Jugalbandi, is a new generative AI-driven chatbot on mobile devices for government assistance. It can understand questions in multiple languages, whether spoken or typed. It retrieves information on relevant programs – usually written in English – and relays it back in local language.
In India, the language of government, business and public life is English, but it is spoken by just 11% of the 1.4 billion population. Some government documents are also in Hindi, spoken by 57% of Indians. That leaves vast numbers of the population unable to access government programs because of language barriers.
While the Jugalbandi chatbot is still new, it could one day offer all Indians easy access to information in local language through a mobile phone, instead of having to head to the local community service center and stand in line just to get basic information.
“We saw this Jugalbandi as a kind of ‘chatbot plus plus’ because it’s like a personalized agent,” said Abhigyan Raman, a project officer at AI4Bharat, an open-source language AI center based at the Indian Institute of Technology Madras in Chennai that is a collaborator on the chatbot.
“It understands your exact problem in your language and then tries to deliver the right information reliably and cheaply, even if that exists in some other language in a database somewhere.”
The name Jugalbandi refers to a duet between two musicians in Indian classical music where they riff off each other to create something new together. The Jugalbandi AI assistant is powered by language models from AI4Bharat, a government-backed initiative, and reasoning models from Microsoft Azure OpenAI Service. It is accessed through the mobile messaging system WhatsApp, which is widely used in India, and the duet in this case is the conversation between the user and the chatbot.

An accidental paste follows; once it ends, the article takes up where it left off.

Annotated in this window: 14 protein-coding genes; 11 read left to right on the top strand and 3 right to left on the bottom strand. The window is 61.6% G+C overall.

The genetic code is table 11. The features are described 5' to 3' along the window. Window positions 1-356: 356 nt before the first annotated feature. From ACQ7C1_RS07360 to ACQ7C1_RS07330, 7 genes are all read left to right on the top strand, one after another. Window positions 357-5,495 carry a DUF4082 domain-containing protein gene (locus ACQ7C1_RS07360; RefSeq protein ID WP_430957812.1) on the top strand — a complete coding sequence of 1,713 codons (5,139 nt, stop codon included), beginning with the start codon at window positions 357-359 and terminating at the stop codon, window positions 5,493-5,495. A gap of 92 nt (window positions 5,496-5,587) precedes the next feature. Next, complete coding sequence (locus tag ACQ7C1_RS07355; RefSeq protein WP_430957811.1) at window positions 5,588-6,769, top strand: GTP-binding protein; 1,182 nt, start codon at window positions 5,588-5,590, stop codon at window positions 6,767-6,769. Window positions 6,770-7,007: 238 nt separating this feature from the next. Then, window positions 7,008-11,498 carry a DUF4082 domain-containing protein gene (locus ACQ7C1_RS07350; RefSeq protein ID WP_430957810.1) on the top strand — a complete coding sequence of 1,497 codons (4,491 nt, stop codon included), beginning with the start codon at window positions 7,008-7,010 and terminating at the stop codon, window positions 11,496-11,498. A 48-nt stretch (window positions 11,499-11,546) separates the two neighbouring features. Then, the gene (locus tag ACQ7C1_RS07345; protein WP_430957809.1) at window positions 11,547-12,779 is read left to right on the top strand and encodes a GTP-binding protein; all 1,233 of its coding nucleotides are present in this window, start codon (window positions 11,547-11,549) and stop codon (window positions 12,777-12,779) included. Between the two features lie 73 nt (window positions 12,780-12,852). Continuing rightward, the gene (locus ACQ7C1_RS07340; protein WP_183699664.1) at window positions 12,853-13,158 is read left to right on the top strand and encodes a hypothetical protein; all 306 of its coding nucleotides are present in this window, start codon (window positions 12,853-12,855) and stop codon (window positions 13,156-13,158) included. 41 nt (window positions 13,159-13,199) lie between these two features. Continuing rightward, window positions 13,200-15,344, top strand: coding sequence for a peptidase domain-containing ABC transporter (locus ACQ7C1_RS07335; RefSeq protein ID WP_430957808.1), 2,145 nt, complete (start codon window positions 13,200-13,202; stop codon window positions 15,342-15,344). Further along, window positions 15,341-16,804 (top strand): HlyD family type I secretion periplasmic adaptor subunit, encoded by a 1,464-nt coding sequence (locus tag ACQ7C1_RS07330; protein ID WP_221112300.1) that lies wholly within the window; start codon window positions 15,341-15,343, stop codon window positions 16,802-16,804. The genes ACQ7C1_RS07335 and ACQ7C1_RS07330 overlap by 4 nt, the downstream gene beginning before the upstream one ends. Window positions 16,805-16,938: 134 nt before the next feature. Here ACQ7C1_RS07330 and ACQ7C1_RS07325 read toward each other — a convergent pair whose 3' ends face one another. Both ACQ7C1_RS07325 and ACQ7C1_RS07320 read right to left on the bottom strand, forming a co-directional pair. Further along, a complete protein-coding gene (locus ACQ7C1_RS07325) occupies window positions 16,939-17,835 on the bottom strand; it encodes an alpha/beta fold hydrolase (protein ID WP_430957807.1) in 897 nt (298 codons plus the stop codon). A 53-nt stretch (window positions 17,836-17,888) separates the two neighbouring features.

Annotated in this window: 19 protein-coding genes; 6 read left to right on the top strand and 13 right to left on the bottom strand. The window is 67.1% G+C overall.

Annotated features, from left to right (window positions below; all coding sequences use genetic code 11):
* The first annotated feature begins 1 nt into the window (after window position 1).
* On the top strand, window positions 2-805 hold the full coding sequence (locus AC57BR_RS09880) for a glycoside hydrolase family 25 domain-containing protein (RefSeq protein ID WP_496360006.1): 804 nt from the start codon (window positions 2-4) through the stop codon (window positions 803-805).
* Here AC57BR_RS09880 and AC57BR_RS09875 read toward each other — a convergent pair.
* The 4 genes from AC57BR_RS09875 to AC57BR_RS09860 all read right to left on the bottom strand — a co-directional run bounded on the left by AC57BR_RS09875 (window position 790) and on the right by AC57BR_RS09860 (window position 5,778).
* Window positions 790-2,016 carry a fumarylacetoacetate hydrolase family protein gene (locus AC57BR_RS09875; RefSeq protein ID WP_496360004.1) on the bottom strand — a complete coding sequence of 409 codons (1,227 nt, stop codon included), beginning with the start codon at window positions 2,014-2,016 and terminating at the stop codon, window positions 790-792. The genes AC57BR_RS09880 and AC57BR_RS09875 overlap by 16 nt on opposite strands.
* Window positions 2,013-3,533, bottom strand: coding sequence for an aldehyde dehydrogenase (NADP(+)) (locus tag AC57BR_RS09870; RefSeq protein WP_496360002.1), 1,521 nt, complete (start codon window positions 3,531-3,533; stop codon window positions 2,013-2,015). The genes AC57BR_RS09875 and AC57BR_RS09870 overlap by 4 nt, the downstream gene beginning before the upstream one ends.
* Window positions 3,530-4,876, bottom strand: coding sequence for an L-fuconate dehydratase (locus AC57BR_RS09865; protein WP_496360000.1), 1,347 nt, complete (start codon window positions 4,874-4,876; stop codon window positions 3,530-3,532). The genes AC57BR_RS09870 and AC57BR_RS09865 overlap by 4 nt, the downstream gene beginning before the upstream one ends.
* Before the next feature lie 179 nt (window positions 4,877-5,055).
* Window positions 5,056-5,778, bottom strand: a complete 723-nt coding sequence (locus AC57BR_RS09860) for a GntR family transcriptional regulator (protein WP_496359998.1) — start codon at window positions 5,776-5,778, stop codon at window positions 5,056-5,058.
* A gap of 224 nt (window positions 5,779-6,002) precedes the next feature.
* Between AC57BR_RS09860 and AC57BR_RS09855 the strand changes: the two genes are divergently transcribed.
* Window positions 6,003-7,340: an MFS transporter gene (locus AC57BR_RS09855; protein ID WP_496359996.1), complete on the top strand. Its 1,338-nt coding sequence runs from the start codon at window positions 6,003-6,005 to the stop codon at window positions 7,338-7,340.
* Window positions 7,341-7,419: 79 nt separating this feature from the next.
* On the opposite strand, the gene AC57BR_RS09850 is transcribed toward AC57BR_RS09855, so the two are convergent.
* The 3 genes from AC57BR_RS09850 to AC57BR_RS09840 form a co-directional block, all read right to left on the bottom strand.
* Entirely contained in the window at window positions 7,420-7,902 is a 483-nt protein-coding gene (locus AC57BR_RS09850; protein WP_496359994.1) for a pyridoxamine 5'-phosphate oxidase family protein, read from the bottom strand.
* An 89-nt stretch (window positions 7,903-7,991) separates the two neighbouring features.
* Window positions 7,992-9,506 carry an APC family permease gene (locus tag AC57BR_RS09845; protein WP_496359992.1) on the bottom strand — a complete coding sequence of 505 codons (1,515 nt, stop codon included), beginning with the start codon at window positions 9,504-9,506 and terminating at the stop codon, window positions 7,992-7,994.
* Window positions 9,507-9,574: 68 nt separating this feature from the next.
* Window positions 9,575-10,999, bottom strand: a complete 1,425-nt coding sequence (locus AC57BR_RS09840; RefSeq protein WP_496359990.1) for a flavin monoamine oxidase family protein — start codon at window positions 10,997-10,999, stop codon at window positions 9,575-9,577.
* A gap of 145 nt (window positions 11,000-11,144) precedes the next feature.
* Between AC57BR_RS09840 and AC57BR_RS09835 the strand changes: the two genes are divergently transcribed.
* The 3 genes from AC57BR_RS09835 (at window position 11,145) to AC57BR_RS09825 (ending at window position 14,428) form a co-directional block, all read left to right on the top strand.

It is part of the fast-growing field of generative AI tools that can synthesize vast troves of data to generate text, images and more. In this case, the AI chatbot has fine-tuned these models using data from Indian government databases that are being uploaded one by one. Using Azure OpenAI Service also helps ensure data security and includes features such as responsible AI protections that allow entities to filter inappropriate content.
Since Jugalbandi was introduced to villagers in Biwan in early April, it has expanded to cover 10 of India’s 22 official languages and 171 of a total of approximately 20,000 government programs, said Smita Gupta, a lawyer who works for OpenNyAI, a collaborative whose mission is to bring greater access to law and justice through AI. It is one of several groups working on the chatbot.
With help from AI, villagers gain easier access to govt services
Building a chatbot used to be a complex task, requiring a flow chart. “Whereas now, with a bit of language tech, the government can just upload documents and it works,” said Kumar. “This democratizes not just who consumes this but also who produces it.”
Source: Microsoft stories